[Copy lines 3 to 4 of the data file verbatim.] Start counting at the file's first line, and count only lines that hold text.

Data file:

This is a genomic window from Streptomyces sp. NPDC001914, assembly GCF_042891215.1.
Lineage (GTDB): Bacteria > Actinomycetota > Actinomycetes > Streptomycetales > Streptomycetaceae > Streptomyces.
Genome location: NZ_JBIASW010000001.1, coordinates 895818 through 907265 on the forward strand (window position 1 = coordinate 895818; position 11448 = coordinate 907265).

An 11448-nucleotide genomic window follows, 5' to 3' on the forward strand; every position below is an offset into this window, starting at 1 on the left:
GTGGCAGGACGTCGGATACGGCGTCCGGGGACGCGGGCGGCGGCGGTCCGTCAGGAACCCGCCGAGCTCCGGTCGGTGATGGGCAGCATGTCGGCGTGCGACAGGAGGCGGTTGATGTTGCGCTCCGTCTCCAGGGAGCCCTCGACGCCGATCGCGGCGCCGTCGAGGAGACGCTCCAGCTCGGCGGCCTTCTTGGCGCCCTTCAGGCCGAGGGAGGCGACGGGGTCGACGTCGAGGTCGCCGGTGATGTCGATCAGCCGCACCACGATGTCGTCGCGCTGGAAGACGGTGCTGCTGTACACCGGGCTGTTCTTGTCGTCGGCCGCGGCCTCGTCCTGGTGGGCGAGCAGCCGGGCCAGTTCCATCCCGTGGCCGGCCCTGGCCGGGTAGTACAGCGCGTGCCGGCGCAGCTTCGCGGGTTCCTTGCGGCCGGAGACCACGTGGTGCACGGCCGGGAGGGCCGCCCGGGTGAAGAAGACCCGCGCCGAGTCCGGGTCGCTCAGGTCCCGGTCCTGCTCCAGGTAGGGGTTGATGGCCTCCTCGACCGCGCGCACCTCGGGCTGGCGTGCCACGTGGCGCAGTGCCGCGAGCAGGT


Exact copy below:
Genome location: NZ_JBIASW010000001.1, coordinates 895818 through 907265 on the forward strand (window position 1 = coordinate 895818; position 11448 = coordinate 907265).

An 11448-nucleotide genomic window follows, 5' to 3' on the forward strand; every position below is an offset into this window, starting at 1 on the left: